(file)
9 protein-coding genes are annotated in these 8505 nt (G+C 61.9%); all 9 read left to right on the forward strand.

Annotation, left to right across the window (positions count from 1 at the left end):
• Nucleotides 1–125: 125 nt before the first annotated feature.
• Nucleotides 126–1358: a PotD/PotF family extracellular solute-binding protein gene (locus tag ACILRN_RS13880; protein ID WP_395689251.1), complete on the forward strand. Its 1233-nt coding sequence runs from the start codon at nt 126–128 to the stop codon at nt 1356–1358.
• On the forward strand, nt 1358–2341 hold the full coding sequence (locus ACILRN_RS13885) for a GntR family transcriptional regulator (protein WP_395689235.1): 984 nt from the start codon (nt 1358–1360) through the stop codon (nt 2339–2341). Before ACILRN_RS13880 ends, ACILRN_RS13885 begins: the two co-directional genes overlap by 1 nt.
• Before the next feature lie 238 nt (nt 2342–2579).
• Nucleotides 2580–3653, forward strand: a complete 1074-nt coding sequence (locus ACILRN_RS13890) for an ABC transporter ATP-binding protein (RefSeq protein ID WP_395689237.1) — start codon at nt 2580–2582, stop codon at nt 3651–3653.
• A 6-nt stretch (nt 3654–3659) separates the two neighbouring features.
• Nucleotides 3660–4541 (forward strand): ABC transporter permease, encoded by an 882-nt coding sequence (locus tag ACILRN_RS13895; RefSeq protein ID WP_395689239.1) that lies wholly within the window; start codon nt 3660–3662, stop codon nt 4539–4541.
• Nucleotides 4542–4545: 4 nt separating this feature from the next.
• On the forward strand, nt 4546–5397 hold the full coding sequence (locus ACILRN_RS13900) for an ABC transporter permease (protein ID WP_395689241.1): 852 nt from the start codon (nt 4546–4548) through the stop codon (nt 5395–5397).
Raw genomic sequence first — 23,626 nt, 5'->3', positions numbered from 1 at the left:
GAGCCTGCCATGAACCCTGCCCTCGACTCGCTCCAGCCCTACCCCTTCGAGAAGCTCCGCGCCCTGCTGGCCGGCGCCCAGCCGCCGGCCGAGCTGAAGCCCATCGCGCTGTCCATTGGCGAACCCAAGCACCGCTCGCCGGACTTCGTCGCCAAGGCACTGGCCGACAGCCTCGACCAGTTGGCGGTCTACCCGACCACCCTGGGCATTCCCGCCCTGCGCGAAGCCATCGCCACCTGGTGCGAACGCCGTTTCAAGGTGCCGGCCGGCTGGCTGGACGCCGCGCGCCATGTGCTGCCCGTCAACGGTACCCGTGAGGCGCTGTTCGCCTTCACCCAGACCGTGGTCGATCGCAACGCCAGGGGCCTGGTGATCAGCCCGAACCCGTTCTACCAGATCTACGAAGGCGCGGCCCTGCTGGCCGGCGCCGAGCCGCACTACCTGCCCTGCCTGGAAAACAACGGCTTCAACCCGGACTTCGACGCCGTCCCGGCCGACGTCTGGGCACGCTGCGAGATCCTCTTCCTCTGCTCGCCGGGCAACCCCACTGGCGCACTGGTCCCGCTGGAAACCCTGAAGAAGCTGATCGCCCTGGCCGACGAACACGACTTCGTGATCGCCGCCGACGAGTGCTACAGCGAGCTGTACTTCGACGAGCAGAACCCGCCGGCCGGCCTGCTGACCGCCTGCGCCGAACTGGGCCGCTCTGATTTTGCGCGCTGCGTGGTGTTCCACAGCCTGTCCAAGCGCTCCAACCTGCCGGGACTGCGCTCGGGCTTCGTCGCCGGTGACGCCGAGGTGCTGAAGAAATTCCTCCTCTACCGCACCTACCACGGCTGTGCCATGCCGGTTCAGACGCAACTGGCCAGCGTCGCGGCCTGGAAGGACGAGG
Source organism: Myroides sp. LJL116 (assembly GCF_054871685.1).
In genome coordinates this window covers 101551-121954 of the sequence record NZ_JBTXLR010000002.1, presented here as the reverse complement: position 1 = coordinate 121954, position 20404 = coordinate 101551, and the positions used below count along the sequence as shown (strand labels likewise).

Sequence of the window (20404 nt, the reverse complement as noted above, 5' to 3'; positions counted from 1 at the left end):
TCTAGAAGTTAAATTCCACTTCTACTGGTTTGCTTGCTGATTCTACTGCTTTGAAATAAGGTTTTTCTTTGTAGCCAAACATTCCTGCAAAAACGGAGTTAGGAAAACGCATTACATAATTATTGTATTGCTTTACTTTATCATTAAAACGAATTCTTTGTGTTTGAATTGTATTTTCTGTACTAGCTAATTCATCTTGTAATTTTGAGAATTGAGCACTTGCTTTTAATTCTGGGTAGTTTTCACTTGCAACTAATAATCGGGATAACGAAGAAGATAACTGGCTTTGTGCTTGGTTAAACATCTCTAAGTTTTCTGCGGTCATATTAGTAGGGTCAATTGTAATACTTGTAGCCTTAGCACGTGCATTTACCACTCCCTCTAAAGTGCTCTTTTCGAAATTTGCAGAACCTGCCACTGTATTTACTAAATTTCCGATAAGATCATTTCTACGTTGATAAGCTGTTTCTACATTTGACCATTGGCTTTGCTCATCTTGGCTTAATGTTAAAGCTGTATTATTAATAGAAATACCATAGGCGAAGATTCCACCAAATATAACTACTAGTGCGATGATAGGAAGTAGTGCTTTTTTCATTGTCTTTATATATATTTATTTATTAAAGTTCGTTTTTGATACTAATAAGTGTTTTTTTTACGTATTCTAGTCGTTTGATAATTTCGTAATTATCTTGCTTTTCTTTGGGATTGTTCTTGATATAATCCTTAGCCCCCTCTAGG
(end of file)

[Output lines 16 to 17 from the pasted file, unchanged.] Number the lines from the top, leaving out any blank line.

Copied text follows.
Sequence of the window (20404 nt, the reverse complement as noted above, 5' to 3'; positions counted from 1 at the left end):
TCTAGAAGTTAAATTCCACTTCTACTGGTTTGCTTGCTGATTCTACTGCTTTGAAATAAGGTTTTTCTTTGTAGCCAAACATTCCTGCAAAAACGGAGTTAGGAAAACGCATTACATAATTATTGTATTGCTTTACTTTATCATTAAAACGAATTCTTTGTGTTTGAATTGTATTTTCTGTACTAGCTAATTCATCTTGTAATTTTGAGAATTGAGCACTTGCTTTTAATTCTGGGTAGTTTTCACTTGCAACTAATAATCGGGATAACGAAGAAGATAACTGGCTTTGTGCTTGGTTAAACATCTCTAAGTTTTCTGCGGTCATATTAGTAGGGTCAATTGTAATACTTGTAGCCTTAGCACGTGCATTTACCACTCCCTCTAAAGTGCTCTTTTCGAAATTTGCAGAACCTGCCACTGTATTTACTAAATTTCCGATAAGATCATTTCTACGTTGATAAGCTGTTTCTACATTTGACCATTGGCTTTGCTCATCTTGGCTTAATGTTAAAGCTGTATTATTAATAGAAATACCATAGGCGAAGATTCCACCAAATATAACTACTAGTGCGATGATAGGAAGTAGTGCTTTTTTCATTGTCTTTATATATATTTATTTATTAAAGTTCGTTTTTGATACTAATAAGTGTTTTTTTTACGTATTCTAGTCGTTTGATAATTTCGTAATTATCTTGCTTTTCTTTGGGATTGTTCTTGATATAATCCTTAGCCCCCTCTAGG